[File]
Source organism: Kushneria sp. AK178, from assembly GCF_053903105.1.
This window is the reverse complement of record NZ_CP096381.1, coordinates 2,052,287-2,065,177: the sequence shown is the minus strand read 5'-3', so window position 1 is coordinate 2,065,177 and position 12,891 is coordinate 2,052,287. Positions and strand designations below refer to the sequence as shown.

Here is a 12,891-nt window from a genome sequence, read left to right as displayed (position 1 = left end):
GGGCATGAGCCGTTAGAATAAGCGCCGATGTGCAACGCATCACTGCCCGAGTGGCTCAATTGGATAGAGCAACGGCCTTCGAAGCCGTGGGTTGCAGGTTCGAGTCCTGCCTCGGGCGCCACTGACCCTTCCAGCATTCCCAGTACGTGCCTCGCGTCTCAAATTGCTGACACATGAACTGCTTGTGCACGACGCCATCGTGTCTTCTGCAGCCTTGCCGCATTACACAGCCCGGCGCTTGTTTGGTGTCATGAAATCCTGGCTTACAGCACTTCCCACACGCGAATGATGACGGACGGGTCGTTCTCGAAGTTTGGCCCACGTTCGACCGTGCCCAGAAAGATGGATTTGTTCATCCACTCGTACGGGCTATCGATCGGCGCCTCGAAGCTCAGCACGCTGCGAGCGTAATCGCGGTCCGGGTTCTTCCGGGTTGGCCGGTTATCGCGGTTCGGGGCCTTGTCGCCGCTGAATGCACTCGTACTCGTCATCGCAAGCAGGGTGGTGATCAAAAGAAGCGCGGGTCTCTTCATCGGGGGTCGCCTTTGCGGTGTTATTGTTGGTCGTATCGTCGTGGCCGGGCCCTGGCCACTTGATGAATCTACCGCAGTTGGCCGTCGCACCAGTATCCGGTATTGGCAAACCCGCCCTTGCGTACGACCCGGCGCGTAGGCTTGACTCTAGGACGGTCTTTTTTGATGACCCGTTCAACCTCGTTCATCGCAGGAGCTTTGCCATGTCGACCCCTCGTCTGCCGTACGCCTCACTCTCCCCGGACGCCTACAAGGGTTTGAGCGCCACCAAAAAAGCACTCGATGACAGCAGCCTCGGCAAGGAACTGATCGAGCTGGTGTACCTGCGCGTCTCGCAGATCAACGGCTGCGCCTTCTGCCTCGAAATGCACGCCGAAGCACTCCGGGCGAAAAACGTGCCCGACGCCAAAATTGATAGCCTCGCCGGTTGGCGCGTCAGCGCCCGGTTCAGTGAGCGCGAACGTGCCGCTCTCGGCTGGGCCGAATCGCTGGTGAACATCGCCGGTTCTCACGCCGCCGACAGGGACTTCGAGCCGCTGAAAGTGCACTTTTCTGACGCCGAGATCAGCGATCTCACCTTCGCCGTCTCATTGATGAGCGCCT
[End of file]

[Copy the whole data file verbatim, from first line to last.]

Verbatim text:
Source organism: Kushneria sp. AK178, from assembly GCF_053903105.1.
This window is the reverse complement of record NZ_CP096381.1, coordinates 2,052,287-2,065,177: the sequence shown is the minus strand read 5'-3', so window position 1 is coordinate 2,065,177 and position 12,891 is coordinate 2,052,287. Positions and strand designations below refer to the sequence as shown.

Here is a 12,891-nt window from a genome sequence, read left to right as displayed (position 1 = left end):
GGGCATGAGCCGTTAGAATAAGCGCCGATGTGCAACGCATCACTGCCCGAGTGGCTCAATTGGATAGAGCAACGGCCTTCGAAGCCGTGGGTTGCAGGTTCGAGTCCTGCCTCGGGCGCCACTGACCCTTCCAGCATTCCCAGTACGTGCCTCGCGTCTCAAATTGCTGACACATGAACTGCTTGTGCACGACGCCATCGTGTCTTCTGCAGCCTTGCCGCATTACACAGCCCGGCGCTTGTTTGGTGTCATGAAATCCTGGCTTACAGCACTTCCCACACGCGAATGATGACGGACGGGTCGTTCTCGAAGTTTGGCCCACGTTCGACCGTGCCCAGAAAGATGGATTTGTTCATCCACTCGTACGGGCTATCGATCGGCGCCTCGAAGCTCAGCACGCTGCGAGCGTAATCGCGGTCCGGGTTCTTCCGGGTTGGCCGGTTATCGCGGTTCGGGGCCTTGTCGCCGCTGAATGCACTCGTACTCGTCATCGCAAGCAGGGTGGTGATCAAAAGAAGCGCGGGTCTCTTCATCGGGGGTCGCCTTTGCGGTGTTATTGTTGGTCGTATCGTCGTGGCCGGGCCCTGGCCACTTGATGAATCTACCGCAGTTGGCCGTCGCACCAGTATCCGGTATTGGCAAACCCGCCCTTGCGTACGACCCGGCGCGTAGGCTTGACTCTAGGACGGTCTTTTTTGATGACCCGTTCAACCTCGTTCATCGCAGGAGCTTTGCCATGTCGACCCCTCGTCTGCCGTACGCCTCACTCTCCCCGGACGCCTACAAGGGTTTGAGCGCCACCAAAAAAGCACTCGATGACAGCAGCCTCGGCAAGGAACTGATCGAGCTGGTGTACCTGCGCGTCTCGCAGATCAACGGCTGCGCCTTCTGCCTCGAAATGCACGCCGAAGCACTCCGGGCGAAAAACGTGCCCGACGCCAAAATTGATAGCCTCGCCGGTTGGCGCGTCAGCGCCCGGTTCAGTGAGCGCGAACGTGCCGCTCTCGGCTGGGCCGAATCGCTGGTGAACATCGCCGGTTCTCACGCCGCCGACAGGGACTTCGAGCCGCTGAAAGTGCACTTTTCTGACGCCGAGATCAGCGATCTCACCTTCGCCGTCTCATTGATGAGCGCCT